Hope Zoo offers skills training as part of Jamaican Iguana conservation programme

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Hope Zoo offers skills training as part of Jamaican Iguana conservation programme

Tuesday, September 29, 2020

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KINGSTON, Jamaica — Hope Zoo Kingston is urging the communities of Hellshire Hills to help with the conservation of the endemic Jamaican Iguana, and has disclosed that it is offering training programmes as part of that effort.

“We want the community to become a part of the Jamaican Iguana conservation programme as a matter of necessity,” said Orlando Robinson, project consultant for the Hope Zoo Iguana Headstart Project. “Community participation and partnership is key to the success of any conservation effort.”

Robinson explained that the dry limestone forest of the Hellshire Hills, which is part of the Portland Bight Protected Area, is a critical site for the survival of the Jamaican Iguana and for Jamaica’s biodiversity. It has, however, been under threat from users including small farmers, animal rearers, wood cutters and flower harvesters.

“The forest users may not realise how they are impacting the habitats. They are providing for their families in the ways they know, but we want them to know that, 1) they are operating in a protected area and 2) the Hope Zoo Headstart Programme is willing to train them for income alternatives," said Robinson.

The conservation plan allows for training in all HEART Trust/NSTA programmes offered at the Portmore campus and Tourism Product Development Company (TPDCo) Team Jamaica training through Portmore Community College.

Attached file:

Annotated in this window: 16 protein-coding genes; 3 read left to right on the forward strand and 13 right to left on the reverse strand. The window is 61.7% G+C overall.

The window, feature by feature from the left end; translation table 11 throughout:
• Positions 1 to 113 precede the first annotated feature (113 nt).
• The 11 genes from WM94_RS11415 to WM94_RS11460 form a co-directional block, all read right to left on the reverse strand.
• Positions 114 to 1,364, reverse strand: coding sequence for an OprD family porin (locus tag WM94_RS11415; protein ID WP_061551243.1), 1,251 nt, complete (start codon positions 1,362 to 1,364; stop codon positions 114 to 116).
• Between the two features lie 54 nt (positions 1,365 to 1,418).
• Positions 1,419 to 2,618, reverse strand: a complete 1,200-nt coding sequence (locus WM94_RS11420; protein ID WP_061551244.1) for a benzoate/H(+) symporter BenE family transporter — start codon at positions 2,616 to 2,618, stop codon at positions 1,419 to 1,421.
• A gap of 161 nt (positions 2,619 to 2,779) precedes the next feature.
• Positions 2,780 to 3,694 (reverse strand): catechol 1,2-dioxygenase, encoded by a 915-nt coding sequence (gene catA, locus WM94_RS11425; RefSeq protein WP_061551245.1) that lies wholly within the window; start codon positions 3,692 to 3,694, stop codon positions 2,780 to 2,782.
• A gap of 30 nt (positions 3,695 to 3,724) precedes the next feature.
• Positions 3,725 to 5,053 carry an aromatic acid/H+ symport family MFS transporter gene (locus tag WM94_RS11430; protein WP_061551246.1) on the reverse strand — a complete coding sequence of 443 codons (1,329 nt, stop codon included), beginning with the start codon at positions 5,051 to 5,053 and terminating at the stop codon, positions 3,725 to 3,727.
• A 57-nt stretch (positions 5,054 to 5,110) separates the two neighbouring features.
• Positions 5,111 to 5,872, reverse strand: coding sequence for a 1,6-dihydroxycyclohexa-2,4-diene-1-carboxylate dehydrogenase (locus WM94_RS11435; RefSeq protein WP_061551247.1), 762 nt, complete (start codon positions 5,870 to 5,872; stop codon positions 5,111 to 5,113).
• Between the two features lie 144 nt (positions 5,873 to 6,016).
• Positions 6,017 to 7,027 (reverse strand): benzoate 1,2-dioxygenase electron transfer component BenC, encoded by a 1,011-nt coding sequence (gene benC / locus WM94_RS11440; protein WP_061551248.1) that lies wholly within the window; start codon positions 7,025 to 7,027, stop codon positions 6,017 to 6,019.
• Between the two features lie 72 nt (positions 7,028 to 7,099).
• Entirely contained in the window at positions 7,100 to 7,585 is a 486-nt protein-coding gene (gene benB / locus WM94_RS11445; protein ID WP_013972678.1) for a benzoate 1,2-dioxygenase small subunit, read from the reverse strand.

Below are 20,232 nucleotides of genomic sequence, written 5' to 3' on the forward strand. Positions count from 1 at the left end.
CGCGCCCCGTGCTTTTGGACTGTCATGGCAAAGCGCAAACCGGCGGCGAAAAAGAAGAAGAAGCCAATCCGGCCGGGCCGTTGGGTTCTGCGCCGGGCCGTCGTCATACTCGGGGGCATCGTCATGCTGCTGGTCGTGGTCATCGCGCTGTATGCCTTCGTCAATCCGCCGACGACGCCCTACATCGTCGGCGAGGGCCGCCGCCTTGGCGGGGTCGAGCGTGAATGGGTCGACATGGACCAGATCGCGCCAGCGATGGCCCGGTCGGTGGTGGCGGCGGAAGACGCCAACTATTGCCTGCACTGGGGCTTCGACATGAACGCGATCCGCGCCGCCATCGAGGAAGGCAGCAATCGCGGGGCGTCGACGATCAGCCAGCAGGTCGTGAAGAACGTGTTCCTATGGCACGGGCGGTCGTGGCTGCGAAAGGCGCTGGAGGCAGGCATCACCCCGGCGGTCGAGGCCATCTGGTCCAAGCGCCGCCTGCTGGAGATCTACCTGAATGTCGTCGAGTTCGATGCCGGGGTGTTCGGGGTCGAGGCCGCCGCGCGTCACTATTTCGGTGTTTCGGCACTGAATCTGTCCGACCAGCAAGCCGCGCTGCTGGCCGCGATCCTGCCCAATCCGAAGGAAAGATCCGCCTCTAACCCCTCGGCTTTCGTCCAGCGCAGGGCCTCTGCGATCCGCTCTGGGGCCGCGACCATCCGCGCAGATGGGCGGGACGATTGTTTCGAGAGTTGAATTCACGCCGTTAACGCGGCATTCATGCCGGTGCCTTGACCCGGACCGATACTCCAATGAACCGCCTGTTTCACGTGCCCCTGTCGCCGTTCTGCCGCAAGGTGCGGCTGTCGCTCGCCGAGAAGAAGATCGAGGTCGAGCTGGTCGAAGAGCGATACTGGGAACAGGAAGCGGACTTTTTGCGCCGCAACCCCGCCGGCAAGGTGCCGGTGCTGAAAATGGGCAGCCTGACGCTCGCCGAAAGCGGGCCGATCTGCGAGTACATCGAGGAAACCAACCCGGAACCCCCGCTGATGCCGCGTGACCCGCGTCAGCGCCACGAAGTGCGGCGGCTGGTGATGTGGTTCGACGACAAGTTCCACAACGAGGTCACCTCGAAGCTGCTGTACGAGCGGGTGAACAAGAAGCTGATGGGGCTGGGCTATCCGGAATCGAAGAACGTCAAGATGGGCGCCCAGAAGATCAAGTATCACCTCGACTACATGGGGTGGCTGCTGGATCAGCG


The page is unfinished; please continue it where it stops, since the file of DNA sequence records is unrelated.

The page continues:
“The Headstart Project is also excited to have the Ministry of Agriculture offer beekeeper training,” Robinson shared.

Community members who are eligible to access the training are the forest users, their life partners, their children who are 18 years or older and still live with their parents.

“If you are an unemployed and unattached youth, 18 and older, who is thinking of using the forest in the ways we have mentioned, we can help you to develop an alternative income,” Robinson urged.

Interested individuals can contact the Hope Zoo Kingston at 876-970-2459 or via hopezooja@gmail.com and should indicate their area of interest along with their contact information.

“We will then contact persons and invite them to scheduled meetings to discuss their eligibility. It should be noted that only persons with a TRN will qualify for HEART programmes or courses,” Robinson said.

The Jamaican Iguana (scientific name Cyclura collie) was declared extinct in 1948. In 1990, however, a pig hunter stumbled upon a live specimen of the species, which he handed over to the Hope Zoo. The specimen was later confirmed to be the Jamaican Iguana and its species recovery plan started.

Since then, Hope Zoo Kingston has housed hundreds of the iguana hatchlings from the wild for approximately five years or until they are at a size to be reintroduced to the natural habitat.

The Hope Zoo Headstart Programme is funded by a grant from the Global Environment Facility Small Grants Programme (implemented by United Nations Development Programme. The project has been hailed as a crucial part of bringing the Jamaican Iguana back from extinction, and has received worldwide acclaim for conservation success.

With all that success in the zoo, our aim is really to reintroduce these precious animals into the wild,” Robinson said. “The project aims, in part, to counter the negative effects of human activity in the Jamaican Iguana habitat by providing forest users with other income streams that would reduce their dependence on forest resources.”

Hope Zoo Kingston is operated by the Hope Zoo Preservation Foundation.

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